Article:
There’s nothing like a close-up snake encounter to get the heart rate up. Maybe it’s a primordial response, this surge of adrenalin and a state of flight. Though i have a fascination for these sinuous creatures, i like to keep a good distance. A resident Cape cobra lives on the hillside adjoining the neighbouring properties and every now and then it makes an appearance: an elegant, golden creature close on 2 meters in length. It serves a useful purpose in keeping the rodent numbers down and occasionally it will take a small rock hyrax. While the cobra is shy and retiring, another species gets our cautious attention – the puff adder which has a sluggish and dangerous reputation.
The next is a favourite in the garden – the harmless mole snake:
The last is possibly the most dangerous – a Mozambique spitting cobra (found in the Lowveld (Mpumalanga). We were lucky that it was crossing the road and quickly disappeared into the bush as it is one of the most agile of snakes with the ability to rear up to half it’s height and has a 3m spitting distance. It aims for the eyes and the toxic venom is lethal. If the venom penetrates the eyes, it can cause blindness. Best to step out of the way and let this one pass on by.
23 thoughts on “Slithery predators.”
How can I press the Like button; I am so afraid of snakes (but have hardly seen any, no snakes here…) 😉
Bente, you make me smile… i think we have a built in self-preservation reaction when it comes to snakes 🙂 Snake free environment, but guess there are other dangers?
I did not want to press it either…
Isn’t it curious that we so ‘conditioned’? I think it goes all the way back to the primal when snakes were ‘blueprinted’ into our ‘flight’ response 🙂
I’m sure you are right there.
Wonderful picture of the puff adder. Little did I know that photography can be a lethal occupation. Well, I guess I have been around grizzlies and such. Hope you were taking these shots, like I often do, from the car.:)
Thanks Oops… yep there’s a delicious dare to it all. The car is definitely a haven… but often meet these critters out hiking – take off in an adrenalin surge far faster than the snake. Those grizzlies … well they’re not to be messed with. BTW Scarface was up on a Nat Geo documentary on Yellowstone here on the box. Was thrilled to recognize him from your pix.
Wow, scary. If I had taken the photos, they would be all shaky!
Hehe, have other pix totally out of focus! They do fascinate me though, like being drawn to the edge of a precipice to see the view!
Great serpent shots Liz!
About twelve years ago had the misfortune of a Mozambique spitting cobra getting into the panels and air-conditioning ducts of our vehicle at Satara in the Kruger National Park… It took hours to get the snake out, and when it was finally released it was angry as hell!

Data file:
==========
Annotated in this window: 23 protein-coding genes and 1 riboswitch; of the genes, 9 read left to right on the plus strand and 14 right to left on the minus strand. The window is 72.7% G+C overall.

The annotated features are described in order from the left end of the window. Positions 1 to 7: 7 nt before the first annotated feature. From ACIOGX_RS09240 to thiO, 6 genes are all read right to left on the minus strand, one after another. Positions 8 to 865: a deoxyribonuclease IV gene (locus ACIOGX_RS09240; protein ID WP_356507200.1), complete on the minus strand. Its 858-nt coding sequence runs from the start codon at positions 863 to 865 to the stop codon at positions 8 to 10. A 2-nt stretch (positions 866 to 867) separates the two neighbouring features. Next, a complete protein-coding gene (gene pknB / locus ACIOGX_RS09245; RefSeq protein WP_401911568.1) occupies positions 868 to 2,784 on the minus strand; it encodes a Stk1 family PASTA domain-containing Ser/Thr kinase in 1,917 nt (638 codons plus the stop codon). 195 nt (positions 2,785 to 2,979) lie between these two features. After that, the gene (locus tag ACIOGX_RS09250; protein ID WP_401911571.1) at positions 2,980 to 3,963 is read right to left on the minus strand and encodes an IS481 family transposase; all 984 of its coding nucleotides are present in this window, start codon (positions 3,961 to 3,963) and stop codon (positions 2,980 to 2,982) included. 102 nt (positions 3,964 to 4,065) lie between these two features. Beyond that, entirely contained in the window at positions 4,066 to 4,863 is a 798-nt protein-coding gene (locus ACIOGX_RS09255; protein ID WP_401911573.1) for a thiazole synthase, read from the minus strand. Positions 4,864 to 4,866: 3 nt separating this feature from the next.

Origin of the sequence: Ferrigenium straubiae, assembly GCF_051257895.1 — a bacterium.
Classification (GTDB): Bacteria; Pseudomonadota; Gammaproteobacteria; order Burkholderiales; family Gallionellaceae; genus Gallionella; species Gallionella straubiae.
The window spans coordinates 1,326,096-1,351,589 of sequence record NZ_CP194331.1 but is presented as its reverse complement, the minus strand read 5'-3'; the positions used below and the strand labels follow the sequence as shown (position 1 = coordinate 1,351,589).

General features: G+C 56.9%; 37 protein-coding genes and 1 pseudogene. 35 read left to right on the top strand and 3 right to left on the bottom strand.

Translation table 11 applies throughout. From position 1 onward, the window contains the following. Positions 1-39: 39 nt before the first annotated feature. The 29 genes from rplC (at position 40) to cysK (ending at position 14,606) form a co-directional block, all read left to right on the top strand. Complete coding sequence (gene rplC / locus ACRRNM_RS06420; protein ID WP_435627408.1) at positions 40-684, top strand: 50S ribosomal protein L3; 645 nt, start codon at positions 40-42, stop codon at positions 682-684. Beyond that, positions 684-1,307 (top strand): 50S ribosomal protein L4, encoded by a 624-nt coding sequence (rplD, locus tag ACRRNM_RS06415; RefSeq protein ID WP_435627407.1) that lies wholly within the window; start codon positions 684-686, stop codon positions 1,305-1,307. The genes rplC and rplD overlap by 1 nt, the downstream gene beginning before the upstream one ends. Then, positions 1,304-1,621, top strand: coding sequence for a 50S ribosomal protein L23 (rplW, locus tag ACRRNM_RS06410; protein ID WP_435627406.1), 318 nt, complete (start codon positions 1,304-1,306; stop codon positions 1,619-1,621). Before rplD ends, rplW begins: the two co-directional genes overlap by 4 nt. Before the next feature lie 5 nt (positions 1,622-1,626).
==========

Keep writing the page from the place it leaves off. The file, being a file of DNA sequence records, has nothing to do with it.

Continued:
Thanks for the comments 🙂 Hell that must have been tricky getting it out. It’s must be Murphy’s law when snakes crawl into the most inaccessible places.
I’m so afraid of snakes and glad I live in a place where they don’t 🙂 But their skin is beautiful and the patterns on the puff adder are lovely. You are one brave photographer.
I think fear must be a good thing – an instinctive reaction to self preservation 🙂 Yes, such beauty… but deadly. Brave? no… telephoto lenses! 🙂
Great shots of those snakes! I knew about the Puff, but in your photo it’s at least beautiful! I didn’t know about the spitting cobra, so now I must add another dangerous snake to my list. My big fright is spiders really – my husband has snakes, so I think I’ll show him your shots!
I imagine collecting snakes must be a passion for some… they’re intriguing; spiders – well there are some nasty specimen about. Give them a wide berth….!
I admire snakes but not the venomous ones. I don’t know if I would manage living with them around though.
The non-venomous tend to have a better reputation 🙂 It does add a bit of spice and to the awareness level having them around…. gardening with leather gloves, sturdy shoes… especially in thick vegetation. Generally though they will move off quickly. Inside the house is a different matter!
Oh my – creeps me out just looking at the photos! Nicely done 🙂
Hi Tina, that sounds like a healthy adverse response! Thanks as always for dropping by 🙂
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The mole snake looks beautiful, Liz. Very well captured.
Thanks Uday, it was a lucky shot. They’re handsome, jet black and move with grace….
I haven’t snakes here! very good pictures! They seems to be so nearby you! isn’it dangerous????
Telephoto lens at a distance definitely an advantage… but it puts quite an edge on gardening and in all my encounters with these slithery critters i’ve never mastered staying calm. The adrenalin rush sees me leaping away like a bounding deer.